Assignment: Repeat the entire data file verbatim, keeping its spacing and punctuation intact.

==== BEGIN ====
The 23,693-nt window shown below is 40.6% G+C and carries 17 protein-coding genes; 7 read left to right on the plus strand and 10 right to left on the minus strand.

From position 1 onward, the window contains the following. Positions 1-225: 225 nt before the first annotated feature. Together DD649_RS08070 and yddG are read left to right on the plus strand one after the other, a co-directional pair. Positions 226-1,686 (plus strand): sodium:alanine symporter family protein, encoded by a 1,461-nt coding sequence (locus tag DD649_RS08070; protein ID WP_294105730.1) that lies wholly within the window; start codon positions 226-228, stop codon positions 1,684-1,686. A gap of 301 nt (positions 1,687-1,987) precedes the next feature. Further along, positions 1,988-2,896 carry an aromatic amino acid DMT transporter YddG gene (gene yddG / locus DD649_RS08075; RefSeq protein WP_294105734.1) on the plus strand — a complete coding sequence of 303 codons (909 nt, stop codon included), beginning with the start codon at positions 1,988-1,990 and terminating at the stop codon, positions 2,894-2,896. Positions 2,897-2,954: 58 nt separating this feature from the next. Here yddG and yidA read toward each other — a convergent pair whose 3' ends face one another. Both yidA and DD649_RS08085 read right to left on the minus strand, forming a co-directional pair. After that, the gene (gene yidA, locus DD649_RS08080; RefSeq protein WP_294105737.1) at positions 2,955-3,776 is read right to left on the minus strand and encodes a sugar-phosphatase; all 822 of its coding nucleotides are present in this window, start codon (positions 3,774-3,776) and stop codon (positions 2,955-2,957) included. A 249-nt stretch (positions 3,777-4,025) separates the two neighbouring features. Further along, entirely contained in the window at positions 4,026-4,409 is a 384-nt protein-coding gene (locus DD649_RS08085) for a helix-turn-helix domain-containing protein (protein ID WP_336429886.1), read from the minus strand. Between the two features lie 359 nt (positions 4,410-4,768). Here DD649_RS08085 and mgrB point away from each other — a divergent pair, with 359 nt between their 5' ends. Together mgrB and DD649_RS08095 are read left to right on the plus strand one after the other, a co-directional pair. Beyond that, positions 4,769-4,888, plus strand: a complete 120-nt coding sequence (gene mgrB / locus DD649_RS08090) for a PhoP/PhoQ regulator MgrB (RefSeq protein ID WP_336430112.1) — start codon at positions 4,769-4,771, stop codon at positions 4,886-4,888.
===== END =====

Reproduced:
The 23,693-nt window shown below is 40.6% G+C and carries 17 protein-coding genes; 7 read left to right on the plus strand and 10 right to left on the minus strand.

From position 1 onward, the window contains the following. Positions 1-225: 225 nt before the first annotated feature. Together DD649_RS08070 and yddG are read left to right on the plus strand one after the other, a co-directional pair. Positions 226-1,686 (plus strand): sodium:alanine symporter family protein, encoded by a 1,461-nt coding sequence (locus tag DD649_RS08070; protein ID WP_294105730.1) that lies wholly within the window; start codon positions 226-228, stop codon positions 1,684-1,686. A gap of 301 nt (positions 1,687-1,987) precedes the next feature. Further along, positions 1,988-2,896 carry an aromatic amino acid DMT transporter YddG gene (gene yddG / locus DD649_RS08075; RefSeq protein WP_294105734.1) on the plus strand — a complete coding sequence of 303 codons (909 nt, stop codon included), beginning with the start codon at positions 1,988-1,990 and terminating at the stop codon, positions 2,894-2,896. Positions 2,897-2,954: 58 nt separating this feature from the next. Here yddG and yidA read toward each other — a convergent pair whose 3' ends face one another. Both yidA and DD649_RS08085 read right to left on the minus strand, forming a co-directional pair. After that, the gene (gene yidA, locus DD649_RS08080; RefSeq protein WP_294105737.1) at positions 2,955-3,776 is read right to left on the minus strand and encodes a sugar-phosphatase; all 822 of its coding nucleotides are present in this window, start codon (positions 3,774-3,776) and stop codon (positions 2,955-2,957) included. A 249-nt stretch (positions 3,777-4,025) separates the two neighbouring features. Further along, entirely contained in the window at positions 4,026-4,409 is a 384-nt protein-coding gene (locus DD649_RS08085) for a helix-turn-helix domain-containing protein (protein ID WP_336429886.1), read from the minus strand. Between the two features lie 359 nt (positions 4,410-4,768). Here DD649_RS08085 and mgrB point away from each other — a divergent pair, with 359 nt between their 5' ends. Together mgrB and DD649_RS08095 are read left to right on the plus strand one after the other, a co-directional pair. Beyond that, positions 4,769-4,888, plus strand: a complete 120-nt coding sequence (gene mgrB / locus DD649_RS08090) for a PhoP/PhoQ regulator MgrB (RefSeq protein ID WP_336430112.1) — start codon at positions 4,769-4,771, stop codon at positions 4,886-4,888.